I frantically grabbed for the side wall of the barn, and the next bale. When I was sure I wasn’t going to go flying, I checked my path down, and groaned. Not only had the bale I was standing on tumbled away, but the next two beneath and beside it as well. In the growing darkness I saw rats scurrying everywhere.

“Adam,” I said, looking up and then back down.

“They come out at night,” Adam said, much more worldly in the ways of the barn animals, than I was. “Come on. We’re almost there.”

Adam grabbed my wrist and helped me climb up the last ten bales of hay and then he grabbed something on the wall and pulled himself up. He disappeared.

“Where… Adam! Where did you go?”

“I’m right here,” he said and I vaguely saw his shoe stick out of a tube in front of my face. “Grab the ladder. Follow me.”

“The ladder?” I reached around blindly, felt something cold and hard and grabbed hold. I had it in my hands. “I got it,” I said, glancing down at the floor one last time. In the darkness, the floor seemed to writhe with rat bodies.

“Come on. Climb up.”

“Where-are-we-going!” I said as forcefully as I could. I could climb down now if I needed to. I could jump. I could tumble down, four, five bales at a time. Maybe I'd break an arm. I'd get out of school for that. Other kids got out of school for broken bones, tonsils, one girl had a broken ankle and was out for at least a week.

“Don't chicken out now. Hurry up.”

I wasn't chickening out. I was waiting. Waiting on him. I looked up. He was gone. I started climbing. I emerged from the top of whatever ladder in a tube thing we were in, to see a dark shadow crouched on a tiny ledge attached to the tube.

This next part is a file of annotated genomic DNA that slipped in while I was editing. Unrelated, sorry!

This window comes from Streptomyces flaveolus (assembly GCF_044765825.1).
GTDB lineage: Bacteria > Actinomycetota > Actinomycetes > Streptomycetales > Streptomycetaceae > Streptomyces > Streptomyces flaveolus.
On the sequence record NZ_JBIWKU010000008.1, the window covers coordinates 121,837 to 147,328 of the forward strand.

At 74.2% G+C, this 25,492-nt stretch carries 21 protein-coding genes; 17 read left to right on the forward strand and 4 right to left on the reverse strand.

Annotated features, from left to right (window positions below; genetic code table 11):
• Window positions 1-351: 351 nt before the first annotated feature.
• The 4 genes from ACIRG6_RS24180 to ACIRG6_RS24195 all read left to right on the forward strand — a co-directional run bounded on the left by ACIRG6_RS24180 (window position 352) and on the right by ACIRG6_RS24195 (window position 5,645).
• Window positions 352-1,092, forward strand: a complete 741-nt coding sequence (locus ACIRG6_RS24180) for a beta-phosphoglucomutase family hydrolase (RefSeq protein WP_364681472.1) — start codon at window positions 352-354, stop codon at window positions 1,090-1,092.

“Come on. Stand right there,” Adam said, directing me.

I got as far as my butt being perched on the edge of the tube before Adam started giving instructions again. He pointed to a black bar above us. “This is for the hoist, but It’s too old. They tied some ropes to the middle, but one of them busted so they probably stopped using it.”

“So?”

“Grab the rope, and then you can swing down.”

“Swing down where?”

“Swing down into the hay. You’re not chicken are you?”

“No,” I said, but in truth, I was terrified. “You do it first.”

“Fine,” Adam said, and he grabbed something unseen and stepped closer onto the edge of the tube I was sitting on. I felt something below me snap.

“Oh shit!” I said, and Adam fell away in front of me. It looked like he went straight down. One moment he was there, and the next…

I started to shimmy counterclockwise around the tube but the moment I started to move, I heard something above me make a terrible popping breaking sound. Metal broke. Screws and metal tore out of old wood. I heard metal clanging and banging as it fell and suddenly the entire barn was collapsing.